Title: Parental perceived stress and its influencing factors among parents with newborns in newborn unit in kericho and bomet countries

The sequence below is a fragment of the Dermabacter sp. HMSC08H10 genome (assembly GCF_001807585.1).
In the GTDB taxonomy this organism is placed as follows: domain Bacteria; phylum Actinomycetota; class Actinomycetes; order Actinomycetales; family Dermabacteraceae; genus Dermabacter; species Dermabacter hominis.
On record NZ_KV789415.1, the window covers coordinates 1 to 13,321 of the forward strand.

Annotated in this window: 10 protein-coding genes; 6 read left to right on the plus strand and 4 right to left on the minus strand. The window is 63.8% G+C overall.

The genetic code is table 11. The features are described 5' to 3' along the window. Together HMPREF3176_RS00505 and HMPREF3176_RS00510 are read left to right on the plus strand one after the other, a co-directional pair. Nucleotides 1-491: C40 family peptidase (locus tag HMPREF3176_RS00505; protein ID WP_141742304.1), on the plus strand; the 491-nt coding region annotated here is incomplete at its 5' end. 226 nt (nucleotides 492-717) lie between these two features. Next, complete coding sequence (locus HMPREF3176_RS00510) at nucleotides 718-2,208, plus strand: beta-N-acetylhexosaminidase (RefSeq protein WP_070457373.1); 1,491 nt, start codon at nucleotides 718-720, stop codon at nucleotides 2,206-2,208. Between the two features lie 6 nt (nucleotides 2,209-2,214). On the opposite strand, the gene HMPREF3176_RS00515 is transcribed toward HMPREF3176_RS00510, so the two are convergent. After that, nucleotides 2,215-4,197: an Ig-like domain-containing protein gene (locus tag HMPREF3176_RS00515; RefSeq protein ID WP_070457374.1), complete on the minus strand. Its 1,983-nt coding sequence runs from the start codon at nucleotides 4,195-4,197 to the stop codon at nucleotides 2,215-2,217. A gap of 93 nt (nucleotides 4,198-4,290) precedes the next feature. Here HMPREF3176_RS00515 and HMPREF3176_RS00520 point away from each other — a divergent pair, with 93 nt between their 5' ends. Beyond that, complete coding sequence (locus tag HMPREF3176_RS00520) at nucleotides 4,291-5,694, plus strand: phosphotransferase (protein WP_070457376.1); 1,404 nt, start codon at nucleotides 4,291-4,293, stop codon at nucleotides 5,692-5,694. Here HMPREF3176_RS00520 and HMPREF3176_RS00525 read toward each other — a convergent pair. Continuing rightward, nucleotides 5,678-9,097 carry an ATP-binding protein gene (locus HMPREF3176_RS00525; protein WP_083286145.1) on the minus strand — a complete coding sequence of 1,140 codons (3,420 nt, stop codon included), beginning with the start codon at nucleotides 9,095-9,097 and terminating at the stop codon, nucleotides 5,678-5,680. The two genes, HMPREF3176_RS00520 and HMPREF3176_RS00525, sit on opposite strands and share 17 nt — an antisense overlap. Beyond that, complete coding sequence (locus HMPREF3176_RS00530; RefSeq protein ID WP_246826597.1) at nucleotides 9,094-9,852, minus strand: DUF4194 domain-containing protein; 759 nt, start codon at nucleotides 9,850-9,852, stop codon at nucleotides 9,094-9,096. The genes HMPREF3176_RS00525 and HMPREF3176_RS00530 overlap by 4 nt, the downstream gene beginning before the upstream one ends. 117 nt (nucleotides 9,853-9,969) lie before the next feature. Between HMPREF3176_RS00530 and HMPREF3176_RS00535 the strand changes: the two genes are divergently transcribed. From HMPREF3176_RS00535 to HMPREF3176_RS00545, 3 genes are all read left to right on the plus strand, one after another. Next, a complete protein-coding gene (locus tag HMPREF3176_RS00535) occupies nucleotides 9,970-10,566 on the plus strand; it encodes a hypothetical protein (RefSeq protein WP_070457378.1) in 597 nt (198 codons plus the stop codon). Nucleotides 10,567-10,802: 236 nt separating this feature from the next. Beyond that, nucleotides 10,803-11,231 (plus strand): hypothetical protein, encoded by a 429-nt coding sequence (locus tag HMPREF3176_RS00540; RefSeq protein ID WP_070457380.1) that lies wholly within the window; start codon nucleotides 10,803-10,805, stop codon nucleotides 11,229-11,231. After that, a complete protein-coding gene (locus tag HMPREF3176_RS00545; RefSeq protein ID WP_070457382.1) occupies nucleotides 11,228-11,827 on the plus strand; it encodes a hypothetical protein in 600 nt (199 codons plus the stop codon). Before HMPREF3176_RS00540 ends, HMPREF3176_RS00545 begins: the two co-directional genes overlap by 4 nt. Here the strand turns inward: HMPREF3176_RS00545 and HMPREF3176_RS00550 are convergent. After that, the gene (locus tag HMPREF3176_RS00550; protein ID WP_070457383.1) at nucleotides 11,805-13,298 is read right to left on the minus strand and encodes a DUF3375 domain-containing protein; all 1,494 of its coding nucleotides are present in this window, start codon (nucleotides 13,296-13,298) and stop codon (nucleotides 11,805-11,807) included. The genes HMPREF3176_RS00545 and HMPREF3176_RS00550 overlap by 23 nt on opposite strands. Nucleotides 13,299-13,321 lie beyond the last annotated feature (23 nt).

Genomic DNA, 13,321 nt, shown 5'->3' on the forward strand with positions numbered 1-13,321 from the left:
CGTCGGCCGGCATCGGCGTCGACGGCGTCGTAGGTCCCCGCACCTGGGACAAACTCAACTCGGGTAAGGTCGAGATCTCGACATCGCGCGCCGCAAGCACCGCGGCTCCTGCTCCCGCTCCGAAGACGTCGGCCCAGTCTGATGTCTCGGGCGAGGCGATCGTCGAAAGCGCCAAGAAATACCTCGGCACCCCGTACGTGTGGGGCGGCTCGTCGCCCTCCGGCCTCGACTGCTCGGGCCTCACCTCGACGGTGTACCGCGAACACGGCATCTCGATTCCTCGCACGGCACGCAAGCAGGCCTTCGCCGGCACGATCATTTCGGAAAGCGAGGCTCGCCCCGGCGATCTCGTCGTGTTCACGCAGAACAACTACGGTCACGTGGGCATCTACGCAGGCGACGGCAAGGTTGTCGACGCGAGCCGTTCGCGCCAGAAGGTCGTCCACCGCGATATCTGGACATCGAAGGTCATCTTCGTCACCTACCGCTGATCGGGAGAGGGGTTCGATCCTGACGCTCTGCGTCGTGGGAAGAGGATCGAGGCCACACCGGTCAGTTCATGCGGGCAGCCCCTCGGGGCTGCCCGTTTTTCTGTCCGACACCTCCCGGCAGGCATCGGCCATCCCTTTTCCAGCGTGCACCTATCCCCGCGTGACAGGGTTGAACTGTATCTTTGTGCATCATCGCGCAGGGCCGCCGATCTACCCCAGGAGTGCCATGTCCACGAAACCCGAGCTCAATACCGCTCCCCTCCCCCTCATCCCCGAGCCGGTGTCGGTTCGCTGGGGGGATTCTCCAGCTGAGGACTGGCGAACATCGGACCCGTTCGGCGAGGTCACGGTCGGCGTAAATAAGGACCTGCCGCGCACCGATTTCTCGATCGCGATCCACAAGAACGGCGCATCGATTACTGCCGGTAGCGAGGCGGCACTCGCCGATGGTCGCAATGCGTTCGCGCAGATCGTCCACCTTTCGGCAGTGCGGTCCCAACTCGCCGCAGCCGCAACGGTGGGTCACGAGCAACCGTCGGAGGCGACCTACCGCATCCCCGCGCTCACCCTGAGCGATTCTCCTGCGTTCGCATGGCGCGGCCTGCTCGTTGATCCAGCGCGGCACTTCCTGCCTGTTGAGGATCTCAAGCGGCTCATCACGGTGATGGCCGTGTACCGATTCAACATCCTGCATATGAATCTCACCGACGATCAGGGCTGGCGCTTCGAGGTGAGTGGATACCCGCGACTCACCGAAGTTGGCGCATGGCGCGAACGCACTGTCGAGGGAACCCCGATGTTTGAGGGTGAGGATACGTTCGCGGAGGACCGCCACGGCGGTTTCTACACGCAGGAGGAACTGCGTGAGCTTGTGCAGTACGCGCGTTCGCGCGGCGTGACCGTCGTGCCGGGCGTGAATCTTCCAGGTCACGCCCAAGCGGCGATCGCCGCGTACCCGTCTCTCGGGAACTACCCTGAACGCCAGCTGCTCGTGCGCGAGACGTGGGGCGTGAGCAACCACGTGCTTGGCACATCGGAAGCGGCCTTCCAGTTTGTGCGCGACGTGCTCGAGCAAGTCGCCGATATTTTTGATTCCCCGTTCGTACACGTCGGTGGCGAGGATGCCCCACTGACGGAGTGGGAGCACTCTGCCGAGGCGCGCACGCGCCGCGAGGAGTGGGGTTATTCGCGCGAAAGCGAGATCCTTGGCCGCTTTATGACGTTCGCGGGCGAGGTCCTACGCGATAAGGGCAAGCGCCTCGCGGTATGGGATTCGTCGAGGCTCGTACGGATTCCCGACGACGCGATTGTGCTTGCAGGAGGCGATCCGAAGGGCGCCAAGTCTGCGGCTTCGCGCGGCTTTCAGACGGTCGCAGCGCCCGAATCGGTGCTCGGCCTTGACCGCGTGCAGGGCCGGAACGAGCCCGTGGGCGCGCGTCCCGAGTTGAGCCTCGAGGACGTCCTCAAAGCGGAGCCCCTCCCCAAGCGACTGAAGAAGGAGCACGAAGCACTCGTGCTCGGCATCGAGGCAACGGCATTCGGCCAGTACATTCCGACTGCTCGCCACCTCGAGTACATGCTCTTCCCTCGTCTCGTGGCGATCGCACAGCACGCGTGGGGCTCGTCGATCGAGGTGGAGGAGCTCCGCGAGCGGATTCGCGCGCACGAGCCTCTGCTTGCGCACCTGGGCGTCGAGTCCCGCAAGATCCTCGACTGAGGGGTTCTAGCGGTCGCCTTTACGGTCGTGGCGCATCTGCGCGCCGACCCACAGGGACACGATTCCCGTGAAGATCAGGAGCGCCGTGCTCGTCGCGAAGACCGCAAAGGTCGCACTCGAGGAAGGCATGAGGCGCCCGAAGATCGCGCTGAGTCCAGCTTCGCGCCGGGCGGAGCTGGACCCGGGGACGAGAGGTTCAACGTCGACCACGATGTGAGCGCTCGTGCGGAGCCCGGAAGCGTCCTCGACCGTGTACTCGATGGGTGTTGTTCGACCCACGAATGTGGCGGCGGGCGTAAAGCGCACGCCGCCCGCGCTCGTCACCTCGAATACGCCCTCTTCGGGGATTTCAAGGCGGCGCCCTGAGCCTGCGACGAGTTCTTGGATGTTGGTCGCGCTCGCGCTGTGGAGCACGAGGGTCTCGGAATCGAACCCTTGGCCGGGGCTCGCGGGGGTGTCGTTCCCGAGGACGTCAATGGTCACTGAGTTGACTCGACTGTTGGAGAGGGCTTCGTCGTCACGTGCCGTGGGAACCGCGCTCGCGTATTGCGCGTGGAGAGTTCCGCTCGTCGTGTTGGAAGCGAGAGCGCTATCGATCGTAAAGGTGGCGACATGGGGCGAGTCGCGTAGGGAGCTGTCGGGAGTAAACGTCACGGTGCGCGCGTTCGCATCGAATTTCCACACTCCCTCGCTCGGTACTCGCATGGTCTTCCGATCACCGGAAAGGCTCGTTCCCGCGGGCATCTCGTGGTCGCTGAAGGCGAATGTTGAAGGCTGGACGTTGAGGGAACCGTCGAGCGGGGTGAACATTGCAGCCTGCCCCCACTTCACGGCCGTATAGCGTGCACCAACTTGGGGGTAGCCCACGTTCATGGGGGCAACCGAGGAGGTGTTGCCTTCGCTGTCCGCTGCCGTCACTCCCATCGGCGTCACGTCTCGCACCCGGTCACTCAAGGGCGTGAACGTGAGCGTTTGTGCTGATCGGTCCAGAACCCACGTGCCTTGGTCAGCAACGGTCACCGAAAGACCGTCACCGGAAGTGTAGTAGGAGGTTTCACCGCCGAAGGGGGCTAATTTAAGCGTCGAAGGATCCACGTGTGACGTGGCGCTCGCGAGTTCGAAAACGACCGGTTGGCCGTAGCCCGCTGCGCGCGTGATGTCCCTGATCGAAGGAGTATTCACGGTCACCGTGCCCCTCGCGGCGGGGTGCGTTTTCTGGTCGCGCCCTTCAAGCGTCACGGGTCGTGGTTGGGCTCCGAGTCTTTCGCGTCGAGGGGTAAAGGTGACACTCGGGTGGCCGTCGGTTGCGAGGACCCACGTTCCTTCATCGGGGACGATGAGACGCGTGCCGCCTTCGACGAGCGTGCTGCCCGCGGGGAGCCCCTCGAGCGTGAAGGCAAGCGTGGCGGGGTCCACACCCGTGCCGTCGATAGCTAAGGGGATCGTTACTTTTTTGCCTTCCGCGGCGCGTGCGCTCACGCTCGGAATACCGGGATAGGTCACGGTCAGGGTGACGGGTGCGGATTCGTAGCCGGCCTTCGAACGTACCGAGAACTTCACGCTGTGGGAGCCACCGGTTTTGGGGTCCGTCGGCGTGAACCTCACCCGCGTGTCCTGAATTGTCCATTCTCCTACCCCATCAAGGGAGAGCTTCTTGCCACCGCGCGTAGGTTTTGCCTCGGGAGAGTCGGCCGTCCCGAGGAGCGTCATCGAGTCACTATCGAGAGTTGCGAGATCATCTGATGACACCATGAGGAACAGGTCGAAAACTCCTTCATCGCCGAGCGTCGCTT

Mental health problem, such as acute stress disorder and post-traumatic stress is projected to affect 20-30 percent of parents of hospitalized newborns during the first year after birth globally. In Sub Sahara Africa where a large number of premature birth occur there is limited information concerning parental stress on newborn care unit. This study determined parental perceived stress and its influencing factors among parents with newborns admitted in Kericho and Bomet county referral hospitals, Kenya. This study used hospital based descriptive cross sectional analytical design to determine parental perceived stress from newborn care unit among parents of neonates using Parental Stress Scale : neonatal intensive care unit (PSS:NICU). Quantitative approach was employed to gather information among 135 parents who were sampled through simple random sampling method. Quantitative data was collected using pre-tested semi-structured questionnaire through exit interview. Stress was quantified using 5 point Likert scale from 1to 5. The findings showed that most stressful item for both parents was their experience of having their babies hospitalised in the NBU =4.7; 95%CI: 4.4-5.0; P=0.01) with the mean score hitting a maximum on 5.0.Male parents experienced higher stress levels compare to females parents with respect to baby’s unusual or abnormal breathing patterns and small body size of the baby. The current study shows that parents regardless of gender generally experience high stress during their admission to NBU. Conclusion: There is need for appropriate counselling and NBU education support to reduce stress among NBU parents with respect to all the subscales of PSS: NICU.